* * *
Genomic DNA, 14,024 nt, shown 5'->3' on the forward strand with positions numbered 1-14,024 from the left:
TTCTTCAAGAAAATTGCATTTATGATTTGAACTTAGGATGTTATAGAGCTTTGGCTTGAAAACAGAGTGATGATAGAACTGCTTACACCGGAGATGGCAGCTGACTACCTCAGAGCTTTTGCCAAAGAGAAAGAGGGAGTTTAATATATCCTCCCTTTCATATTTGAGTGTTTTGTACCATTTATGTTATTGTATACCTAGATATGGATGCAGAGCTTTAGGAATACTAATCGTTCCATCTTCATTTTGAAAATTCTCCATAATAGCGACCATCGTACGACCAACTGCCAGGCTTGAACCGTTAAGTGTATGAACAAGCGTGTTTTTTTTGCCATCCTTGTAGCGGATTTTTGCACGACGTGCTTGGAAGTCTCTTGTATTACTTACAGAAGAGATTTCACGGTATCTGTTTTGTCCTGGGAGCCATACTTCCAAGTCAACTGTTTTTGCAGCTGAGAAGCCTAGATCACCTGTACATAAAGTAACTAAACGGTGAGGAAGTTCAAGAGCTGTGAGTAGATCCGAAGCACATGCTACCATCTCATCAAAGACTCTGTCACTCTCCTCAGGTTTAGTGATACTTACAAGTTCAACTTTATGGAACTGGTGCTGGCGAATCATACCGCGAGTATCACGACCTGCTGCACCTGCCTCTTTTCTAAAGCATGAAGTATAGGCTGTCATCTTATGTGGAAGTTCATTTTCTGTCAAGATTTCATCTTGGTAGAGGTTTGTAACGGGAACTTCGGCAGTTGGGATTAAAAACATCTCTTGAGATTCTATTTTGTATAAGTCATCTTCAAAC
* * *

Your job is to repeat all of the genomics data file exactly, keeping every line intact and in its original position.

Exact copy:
Genomic DNA, 14,024 nt, shown 5'->3' on the forward strand with positions numbered 1-14,024 from the left:
TTCTTCAAGAAAATTGCATTTATGATTTGAACTTAGGATGTTATAGAGCTTTGGCTTGAAAACAGAGTGATGATAGAACTGCTTACACCGGAGATGGCAGCTGACTACCTCAGAGCTTTTGCCAAAGAGAAAGAGGGAGTTTAATATATCCTCCCTTTCATATTTGAGTGTTTTGTACCATTTATGTTATTGTATACCTAGATATGGATGCAGAGCTTTAGGAATACTAATCGTTCCATCTTCATTTTGAAAATTCTCCATAATAGCGACCATCGTACGACCAACTGCCAGGCTTGAACCGTTAAGTGTATGAACAAGCGTGTTTTTTTTGCCATCCTTGTAGCGGATTTTTGCACGACGTGCTTGGAAGTCTCTTGTATTACTTACAGAAGAGATTTCACGGTATCTGTTTTGTCCTGGGAGCCATACTTCCAAGTCAACTGTTTTTGCAGCTGAGAAGCCTAGATCACCTGTACATAAAGTAACTAAACGGTGAGGAAGTTCAAGAGCTGTGAGTAGATCCGAAGCACATGCTACCATCTCATCAAAGACTCTGTCACTCTCCTCAGGTTTAGTGATACTTACAAGTTCAACTTTATGGAACTGGTGCTGGCGAATCATACCGCGAGTATCACGACCTGCTGCACCTGCCTCTTTTCTAAAGCATGAAGTATAGGCTGTCATCTTATGTGGAAGTTCATTTTCTGTCAAGATTTCATCTTGGTAGAGGTTTGTAACGGGAACTTCGGCAGTTGGGATTAAAAACATCTCTTGAGATTCTATTTTGTATAAGTCATCTTCAAAC